Model agencies today are facing more and more challenges as the demand for increased ethnic diversity and equal representation of body image grows. The question we should be concerning ourselves with is, “how are agencies overcoming issues of diversity?”
Diversity extends to different categories, not only race, but body shapes, cultures, gender identity, etc. So, when my editor-in-chief asked me to cover AMTI (Angie’s Modeling & Talent International), an agency that was celebrating their second anniversary in Toronto, I was delighted! Finally, my chance to get up close and personal and address my concern about the fashion industry and the continuous use of (predominantly white) size two models on magazine spreads.
Dressed in my Dolce and Vita silver booties, and my deteriorating Forever 21 faux-leather jacket (that will teach me to buy a jacket on sale for under $21), I thought I would teach agencies a thing or two about diversity! My editor-in-chief likes to refer to this practice as “Nuda Schooling”.
Armed and ready, with a picket sign in one hand, and my recording device in the other (umm, my iPhone) I felt ready!
…Ready to be completed disarmed by what I saw. How was I to go into battle with those delicious frosted blue cupcakes I spotted when walking in. I swear they looked like they came straight out of a Wes Anderson movie!
“No, don’t get distracted! Focus Laura! Focus!”
As I stood there looking for my prey I was greeted by the most gracious and charismatic Karine.
She was poised in every way, and quickly directed me to Dimitrious Seymour, director at AMTI.
This was it! As we relocated to a quieter spot, I began the interview with a friendlier question, eventually leading to more direct questions that not only engaged with the fashion industry but with the entertainment industry as well. I was hoping to be inspired enough to change my picket sign to read “AMTI: THERE MAY BE HOPE AFTER ALL”
Laura: Tell me about Angie’s Agency.
Dimitrious: “We’ve been in Toronto for two years now, and it has been super successful up to this point. AMTI started 25 years ago, based in Cornwall Ontario originally. And that was when Angie discovered mega star Ryan Gosling. Most of our business has always been in the Montreal and Toronto markets, so it only made sense two years ago to make a splash with Ford Modeling leaving. There is a major void to be filled and we definitely hope to fill it.”
Laura: Who does AMTI represent?
Dimitrious: “ We represent actors from ages 5 and above, models ages 13 and above.”
Laura: I find in interesting that your AMTI also represent children and teens under 16. I want to address an issue, if that is ok? How does your agency insure that a child has the proper education, before divining into such a demanding industry?
Dimitrious: “If we decided to move forward with representation, one of the factors that actually goes into our decision is that a child has to have a minimum of 70% average. So if they have a 60 or 65, it’s a no-go. We are firm believers that school and this industry go hand in hand. If a child is not going to take school seriously, they are not going to take us seriously as agents. So having a minimum B average is one of the requirements for a child or teen that is still in school to be accepted by AMTI.”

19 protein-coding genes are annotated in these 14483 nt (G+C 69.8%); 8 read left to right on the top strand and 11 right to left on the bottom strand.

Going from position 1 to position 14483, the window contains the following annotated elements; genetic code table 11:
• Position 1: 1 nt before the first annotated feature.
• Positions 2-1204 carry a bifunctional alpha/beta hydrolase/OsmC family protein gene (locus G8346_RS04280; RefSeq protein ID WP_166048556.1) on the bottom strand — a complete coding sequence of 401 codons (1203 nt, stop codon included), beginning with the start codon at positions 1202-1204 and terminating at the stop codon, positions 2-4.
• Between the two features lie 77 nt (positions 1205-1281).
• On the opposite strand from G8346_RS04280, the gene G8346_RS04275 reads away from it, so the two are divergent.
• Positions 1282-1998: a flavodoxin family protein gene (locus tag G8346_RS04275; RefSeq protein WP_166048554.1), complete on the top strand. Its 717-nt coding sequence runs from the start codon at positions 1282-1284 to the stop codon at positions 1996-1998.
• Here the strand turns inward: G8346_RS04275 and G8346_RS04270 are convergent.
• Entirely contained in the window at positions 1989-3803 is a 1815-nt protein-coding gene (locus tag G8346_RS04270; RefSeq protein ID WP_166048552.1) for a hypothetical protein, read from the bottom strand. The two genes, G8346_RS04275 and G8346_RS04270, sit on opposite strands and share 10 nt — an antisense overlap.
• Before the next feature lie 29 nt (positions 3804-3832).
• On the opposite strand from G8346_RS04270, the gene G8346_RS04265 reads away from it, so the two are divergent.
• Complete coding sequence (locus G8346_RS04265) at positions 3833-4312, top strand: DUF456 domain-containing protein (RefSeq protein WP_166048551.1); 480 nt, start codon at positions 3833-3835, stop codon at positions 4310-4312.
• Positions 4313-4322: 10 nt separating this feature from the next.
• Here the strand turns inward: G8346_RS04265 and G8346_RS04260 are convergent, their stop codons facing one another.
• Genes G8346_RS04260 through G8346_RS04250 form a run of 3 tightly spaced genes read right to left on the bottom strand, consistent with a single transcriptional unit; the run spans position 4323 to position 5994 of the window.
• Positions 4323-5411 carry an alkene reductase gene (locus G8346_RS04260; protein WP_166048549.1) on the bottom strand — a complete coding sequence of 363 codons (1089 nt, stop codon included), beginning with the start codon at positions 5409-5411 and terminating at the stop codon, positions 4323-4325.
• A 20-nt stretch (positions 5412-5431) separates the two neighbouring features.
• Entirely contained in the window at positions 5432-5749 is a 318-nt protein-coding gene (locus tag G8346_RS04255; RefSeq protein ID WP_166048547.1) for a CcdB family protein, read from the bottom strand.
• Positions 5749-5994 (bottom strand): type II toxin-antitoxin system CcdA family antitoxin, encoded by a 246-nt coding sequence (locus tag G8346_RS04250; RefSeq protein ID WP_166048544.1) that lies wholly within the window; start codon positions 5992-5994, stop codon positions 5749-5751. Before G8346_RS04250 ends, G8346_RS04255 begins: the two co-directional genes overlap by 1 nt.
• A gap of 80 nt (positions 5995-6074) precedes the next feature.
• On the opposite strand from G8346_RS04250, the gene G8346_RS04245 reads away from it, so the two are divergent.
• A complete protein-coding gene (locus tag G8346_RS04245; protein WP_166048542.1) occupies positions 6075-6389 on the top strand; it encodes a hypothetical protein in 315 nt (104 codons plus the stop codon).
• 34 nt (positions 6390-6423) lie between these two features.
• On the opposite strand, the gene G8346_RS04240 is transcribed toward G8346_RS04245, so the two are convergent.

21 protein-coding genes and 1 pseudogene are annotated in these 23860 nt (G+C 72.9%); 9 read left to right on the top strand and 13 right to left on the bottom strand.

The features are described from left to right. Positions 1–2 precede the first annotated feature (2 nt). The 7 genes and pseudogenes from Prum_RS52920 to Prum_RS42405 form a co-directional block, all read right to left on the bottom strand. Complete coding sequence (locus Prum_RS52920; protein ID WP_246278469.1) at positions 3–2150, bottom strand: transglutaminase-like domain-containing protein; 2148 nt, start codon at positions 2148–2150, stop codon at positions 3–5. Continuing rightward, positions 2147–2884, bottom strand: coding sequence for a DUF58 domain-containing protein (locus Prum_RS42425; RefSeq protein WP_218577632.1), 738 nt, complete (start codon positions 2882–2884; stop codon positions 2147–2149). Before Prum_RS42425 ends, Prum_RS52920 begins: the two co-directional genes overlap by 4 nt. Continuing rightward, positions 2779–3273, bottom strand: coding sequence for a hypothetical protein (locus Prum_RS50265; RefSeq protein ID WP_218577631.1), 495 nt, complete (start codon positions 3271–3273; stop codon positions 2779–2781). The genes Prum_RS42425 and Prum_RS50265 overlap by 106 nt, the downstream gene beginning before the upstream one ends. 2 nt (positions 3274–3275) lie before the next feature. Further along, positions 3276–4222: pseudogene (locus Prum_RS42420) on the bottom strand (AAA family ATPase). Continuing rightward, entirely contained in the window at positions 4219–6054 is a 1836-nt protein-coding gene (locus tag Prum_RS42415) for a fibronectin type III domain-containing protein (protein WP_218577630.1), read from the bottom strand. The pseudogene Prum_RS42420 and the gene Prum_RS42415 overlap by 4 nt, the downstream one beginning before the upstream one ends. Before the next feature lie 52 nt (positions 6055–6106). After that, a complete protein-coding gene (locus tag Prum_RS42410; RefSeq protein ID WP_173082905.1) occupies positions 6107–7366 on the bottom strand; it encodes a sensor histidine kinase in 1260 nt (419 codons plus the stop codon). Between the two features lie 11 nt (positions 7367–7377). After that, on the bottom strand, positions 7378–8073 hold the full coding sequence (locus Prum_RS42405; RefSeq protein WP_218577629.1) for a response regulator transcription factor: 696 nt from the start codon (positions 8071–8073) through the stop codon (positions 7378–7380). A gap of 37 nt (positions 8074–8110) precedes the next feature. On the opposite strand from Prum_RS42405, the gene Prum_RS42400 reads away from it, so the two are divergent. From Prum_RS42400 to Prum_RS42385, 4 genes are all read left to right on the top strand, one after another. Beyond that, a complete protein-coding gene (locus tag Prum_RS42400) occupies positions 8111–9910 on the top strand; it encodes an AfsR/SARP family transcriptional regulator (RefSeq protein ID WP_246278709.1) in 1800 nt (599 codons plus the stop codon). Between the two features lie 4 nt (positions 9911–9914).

Laura: What does it take to be accepted by AMTI?
Dimitrious: “Good energy, Respect. One of the major things we look for when scouting models and when they are coming in for open calls is number 1. Enthusiasm. It doesn’t matter what you look like, if you walk into that door and have that spark and that twinkle in your eye, that is the biggest thing we actually look for. It doesn’t matter whether you’re 5 or 65 years old. If you walk into that door and you hold eye contact, talkative, and you believe in what you want and have a strong belief in that, then that is key. All of our models and actors are family, and one of the values we believe is in high character.”
Laura: Diversity, race, ethnicity, body shape are major issues and gaps that are found within the modeling industry. How does Angie’s agency overcome these issues?
Dimitrious: “One of our major models, actually our top model is Herieth Paul. She is 19 years old, and she is a Tanzanian Canadian, born in raised in Tanzania. Herieth moved to Canada at 12 years old, joined our agency at age 13, and at 14 she began traveling the world. At the age of 15, she was on the cover of Elle Canada Magazine, and it was around that time that Perez Hilton and many other bloggers began to catch on. They blogged about her, calling her the next Tyra Banks, Naomi Campbell, and that is a huge deal for a 15 year-old model.
We also have a diverse roster that stretches across South Asian, East Asian, South American, gay, bi-sexual, straight, the list goes on and on, including plus size. So we really do take into effect the wide variety and diversity of Canada and of every model out there.”
Herieth Paul – Image courtesy of AMTI online
Like the aftermath of every battle, I began to see the light at every tunnel.
I left AMTI that evening feeling hopeful that agencies across the board will begin to embrace diversity on the runway. But it doesn’t end there – designers must evolve as well, and be more inclusive of what they consider ‘plus’ size, or request specific models to strut their garments down the catwalk.
While the majority of Talent & Modeling Agencies still cater to the standardization of female beauty, more and more agencies are beginning to produce a portfolio worth opening. This is of course not to say that the battle of diversity is won, however with agencies like AMTI, perhaps there is after all a silver lining to be found within the fashion and entertainment industry.
What are your thoughts on diversity in the fashion and beauty industry?
*All images provided by AMTI